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  7. You're right Laurrie. This is a gardening solution that seems to have worked perfectly. Congrats :)

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    1. Aaron, I just love it when solutions to my gardening problems actually work out!

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  8. Ooooo, they are gorgeous, especially against the white snow. Isn't it nice when something turns out as wonderfully as we have imagined it would!

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    1. Rosemary, these plants exceeded my plans!

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  9. Thanks, Laurrie. It's good to know that Isanti really performs as advertised. Some of these compact varieties really aren't. Does this one have the white berries?

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    1. Jason, I agree -- many dwarf varieties just are not any smaller. This dogwood does have white berries, but mine are not showy --- I don't think I've ever noticed them. The plants do flower well, and the berries form, but not that I really see.

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  10. I'm a fan too - in fact, I just added 2 to my yard this past spring. But did I understand you correctly when you said you hadn't cut them back yet? That's amazing! I was expecting to cut mine back every year to ensure the red color.

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    1. Sarah, these little dogwoods were planted in 2006, so I have had them 7 years and have not pruned them. But this winter I do notice that a couple of the largest stems in the middle are not red, so I will go in this spring and cut those to the ground, leaving all the others. I'm glad to know you've got some redtwigs growing in your yard!

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  11. How nice to read a happy story! So important to celebrate the happy gardening stories and share a good idea.

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    1. Marguerite, I know, sometimes I think I focus to much on the failures. It's nice to sit back and look at a gardening success.

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  12. Don't you love it when you plant something and are still happy with the p;lacement years later? In my case I need to work towards getting that to happen more often :).

    I just removed a large Cornus alba 'Ivory Halo'. Not because I didn't like it but because it was blocking one of my spigots (another example of poor placement). They do get big even when you selectively thin them. A couple of years ago I picked up C. sericea 'Hedgerow's Gold' at Broken Arrow because the combination of the emerging foliage against the red twigs made me swoon. Oh to have more space!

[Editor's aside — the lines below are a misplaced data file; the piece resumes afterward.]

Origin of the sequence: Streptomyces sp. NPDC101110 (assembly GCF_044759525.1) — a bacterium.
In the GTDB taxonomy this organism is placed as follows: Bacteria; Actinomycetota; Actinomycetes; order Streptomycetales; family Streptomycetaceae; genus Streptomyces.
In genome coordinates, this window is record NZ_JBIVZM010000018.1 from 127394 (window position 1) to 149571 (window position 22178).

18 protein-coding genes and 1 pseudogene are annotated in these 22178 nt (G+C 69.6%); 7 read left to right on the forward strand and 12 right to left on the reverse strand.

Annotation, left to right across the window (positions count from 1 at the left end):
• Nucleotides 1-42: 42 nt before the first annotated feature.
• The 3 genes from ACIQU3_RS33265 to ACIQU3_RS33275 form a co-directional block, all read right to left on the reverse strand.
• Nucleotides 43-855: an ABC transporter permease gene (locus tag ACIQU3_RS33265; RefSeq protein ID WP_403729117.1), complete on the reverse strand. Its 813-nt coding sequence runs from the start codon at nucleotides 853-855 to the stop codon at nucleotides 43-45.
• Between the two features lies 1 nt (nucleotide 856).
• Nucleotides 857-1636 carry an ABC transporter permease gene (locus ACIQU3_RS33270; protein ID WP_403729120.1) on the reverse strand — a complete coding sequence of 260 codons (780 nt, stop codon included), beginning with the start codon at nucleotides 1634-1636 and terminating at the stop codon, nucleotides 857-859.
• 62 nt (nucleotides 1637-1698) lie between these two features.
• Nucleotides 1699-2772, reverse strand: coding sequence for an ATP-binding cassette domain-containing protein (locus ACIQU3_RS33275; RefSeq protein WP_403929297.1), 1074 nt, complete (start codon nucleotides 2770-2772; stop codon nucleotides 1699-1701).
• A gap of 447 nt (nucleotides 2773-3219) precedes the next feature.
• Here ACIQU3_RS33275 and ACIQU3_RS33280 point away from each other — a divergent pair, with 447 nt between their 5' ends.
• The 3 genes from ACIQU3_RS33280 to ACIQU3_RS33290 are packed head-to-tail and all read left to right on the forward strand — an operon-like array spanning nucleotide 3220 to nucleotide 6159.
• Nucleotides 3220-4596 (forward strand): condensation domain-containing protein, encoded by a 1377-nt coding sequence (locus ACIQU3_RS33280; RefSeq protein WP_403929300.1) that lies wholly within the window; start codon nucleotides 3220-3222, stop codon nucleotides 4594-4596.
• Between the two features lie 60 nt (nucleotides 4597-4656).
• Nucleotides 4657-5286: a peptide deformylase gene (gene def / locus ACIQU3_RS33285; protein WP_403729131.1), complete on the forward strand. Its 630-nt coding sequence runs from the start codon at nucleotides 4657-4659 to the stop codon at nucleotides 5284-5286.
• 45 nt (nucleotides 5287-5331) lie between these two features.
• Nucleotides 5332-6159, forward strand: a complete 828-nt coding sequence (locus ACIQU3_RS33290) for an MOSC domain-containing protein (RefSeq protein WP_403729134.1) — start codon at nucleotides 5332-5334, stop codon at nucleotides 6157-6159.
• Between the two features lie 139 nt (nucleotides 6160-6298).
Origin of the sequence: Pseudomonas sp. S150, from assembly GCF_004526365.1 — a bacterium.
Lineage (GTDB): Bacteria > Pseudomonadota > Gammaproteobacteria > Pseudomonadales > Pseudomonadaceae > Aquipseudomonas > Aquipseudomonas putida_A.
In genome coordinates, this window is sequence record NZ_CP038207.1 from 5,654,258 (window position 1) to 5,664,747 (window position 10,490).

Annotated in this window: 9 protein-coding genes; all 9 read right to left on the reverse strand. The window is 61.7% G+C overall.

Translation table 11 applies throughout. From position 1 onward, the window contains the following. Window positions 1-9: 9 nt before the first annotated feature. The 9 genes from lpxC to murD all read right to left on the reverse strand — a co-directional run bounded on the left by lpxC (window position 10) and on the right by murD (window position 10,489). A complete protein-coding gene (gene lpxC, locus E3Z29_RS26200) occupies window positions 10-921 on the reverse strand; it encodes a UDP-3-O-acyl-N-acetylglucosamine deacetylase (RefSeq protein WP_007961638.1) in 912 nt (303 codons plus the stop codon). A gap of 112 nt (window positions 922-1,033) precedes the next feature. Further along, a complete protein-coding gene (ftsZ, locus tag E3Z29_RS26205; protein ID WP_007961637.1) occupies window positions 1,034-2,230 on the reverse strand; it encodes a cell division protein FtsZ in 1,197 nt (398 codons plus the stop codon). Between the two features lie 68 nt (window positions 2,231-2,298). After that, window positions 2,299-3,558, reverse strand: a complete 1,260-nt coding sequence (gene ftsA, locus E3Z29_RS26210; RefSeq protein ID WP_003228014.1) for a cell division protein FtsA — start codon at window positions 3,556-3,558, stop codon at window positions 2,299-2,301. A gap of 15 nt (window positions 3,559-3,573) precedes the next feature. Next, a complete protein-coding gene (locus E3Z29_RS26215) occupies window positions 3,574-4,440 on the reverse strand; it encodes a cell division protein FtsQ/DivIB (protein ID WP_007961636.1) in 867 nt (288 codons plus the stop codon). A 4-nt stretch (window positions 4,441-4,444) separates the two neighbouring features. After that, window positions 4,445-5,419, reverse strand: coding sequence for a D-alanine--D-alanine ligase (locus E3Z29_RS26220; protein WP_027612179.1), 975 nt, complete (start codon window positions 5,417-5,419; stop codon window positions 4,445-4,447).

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    1. Sue, You are so right. When it all clicks, it is great! I'd love to see what that Hedgerow's Gold looks like.

      We all need so much more room.

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  13. Those are lovely. Did the front door color or the dogwoods come first?

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    1. Sweetbay, the door color came first. And I never thought about the dogwood stems matching it -- another happy event that came from planting these : )

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  14. Thanks for those links. I find the red twig dogwoods confusing and the links help. Yours are beautiful.

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    1. James, Cornus is one of those groups that there are so many of, and they are so variable. I'm glad Rob's links helped, he has quite a survey of redtwig dogwoods on his blog. Well worth checking out.

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  15. These are beautiful! I can't decide if I like like the spring or the winter look better! I have never seen a red twig dogwood around here, even though it's supposed to grow in my zone. May have to experiment!

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    1. HolleyGarden, I wonder if redtwig dogwoods just don't do well in heat? I would think you'd see them around in your area, they are quite often used in all kinds of landscapes here. I hope you do experiment with one!

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  16. Laurrie, it was a right solution to plant these dogwoods! I love them and had one, it grew very slowly the first years. Now I have 5 dogwoods, planted the pruned branches of the first one. Pretty plant!

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    1. Nadezda, It is easy to get more plants from redtwig dogwoods, just as you have done by planting anything you cut off. NIce!